No one in the world should be left behind
The European Development Days focused on tackling inequalitiesMaria Koleva , Brussels
The development community around the world held its vibrant get-together in Brussels on 18 and 19 June at the 13th edition of the European Development Days, known also as EDD. Launched in 2006 and hosted by the European Commission, EDD became the leading global forum on development cooperation.
Tour&Taxis was the venue that sheltered for these two days over 8,000 participants from 154 countries, among them presidents and prime ministers. The debate this year was dedicated to the topic 'Addressing inequalities: building a world which leaves no one behind'. Indeed, this is the 10th of the UN Sustainable Development Goals for 2030.
Saying that he is deeply convinced that Europe cannot and must not be a fortress with its back turned to the world, European Commission President Jean-Claude Juncker emphasised that solidarity and equality are not just nice words in the treaties “they are a duty that each and every one has”.
“We are one, because all individuals living on our planet have the same right to a life of dignity.” He also pointed out that the EU and its Member States are the main providers of aid for development. What we need is a true partnership between equals, creating mutual benefits, President Juncker asserted.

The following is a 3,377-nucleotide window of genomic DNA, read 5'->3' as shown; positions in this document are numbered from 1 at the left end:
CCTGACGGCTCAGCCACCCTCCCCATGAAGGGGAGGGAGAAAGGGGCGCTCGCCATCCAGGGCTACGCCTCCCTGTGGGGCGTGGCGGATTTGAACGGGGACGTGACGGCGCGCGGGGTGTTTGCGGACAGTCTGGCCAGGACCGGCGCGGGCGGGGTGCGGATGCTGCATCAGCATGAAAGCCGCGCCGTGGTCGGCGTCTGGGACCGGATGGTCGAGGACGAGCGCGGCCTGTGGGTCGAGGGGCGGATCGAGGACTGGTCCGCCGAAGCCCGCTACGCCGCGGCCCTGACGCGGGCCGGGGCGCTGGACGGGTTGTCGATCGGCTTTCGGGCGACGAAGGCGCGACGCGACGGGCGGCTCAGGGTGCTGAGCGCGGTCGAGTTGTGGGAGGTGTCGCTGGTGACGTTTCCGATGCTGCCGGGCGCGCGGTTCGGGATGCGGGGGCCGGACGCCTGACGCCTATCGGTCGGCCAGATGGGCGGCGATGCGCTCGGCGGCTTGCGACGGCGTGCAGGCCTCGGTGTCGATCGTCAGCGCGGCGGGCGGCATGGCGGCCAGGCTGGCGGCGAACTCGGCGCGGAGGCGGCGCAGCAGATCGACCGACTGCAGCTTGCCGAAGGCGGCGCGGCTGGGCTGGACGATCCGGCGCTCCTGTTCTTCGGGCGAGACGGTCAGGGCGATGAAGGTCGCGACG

We need to reduce the gap between the richest and the poorest in the world and to promote inclusion of marginalised groups in society, Her Majesty Mathilde, Queen of the Belgians, stressed.
Paul Kagame, President of the Republic of Rwanda, underscored that “It is more important than ever that developing countries take more effective lead of their general development agenda".
Pointing out that during the legislature which is coming to an end the Parliament has placed a strong emphasis on sustainable and inclusive growth and development, EP President Antonio Tajani underscored that since the beginning of his mandate he has been advocating a real Marshall Plan for Africa backed by massive private sector investment.
A score of seminars, conferences and debates accented on why inequalities matter for sustainable development, understanding the structural causes of inequalities and working together better through more effective policies to address inequalities. And nowadays inequalities have different dimensions. It's a paradox, but as one of the participants recalled, in Africa one person out of two has a phone, but only one in three has access to water.
For Mbeka Mbumba Joelle, sculpture artist of Congo, and Bernard Yves Nanfack of Cameroun, it was a useful experience and a chance to talk with colleagues from the development community around the globe. Mbeka is running a foundation dedicated to education and preparing the young people for the labour market. Bernard Yves dedicates his efforts to helping people with disabilities in Cameroun to tackle the challenges they experience in their daily life, but also helping them to find a suitable job. He hopes that the application procedure for EU funding will be simplified for the people with disabilities in order to be more accessible for them.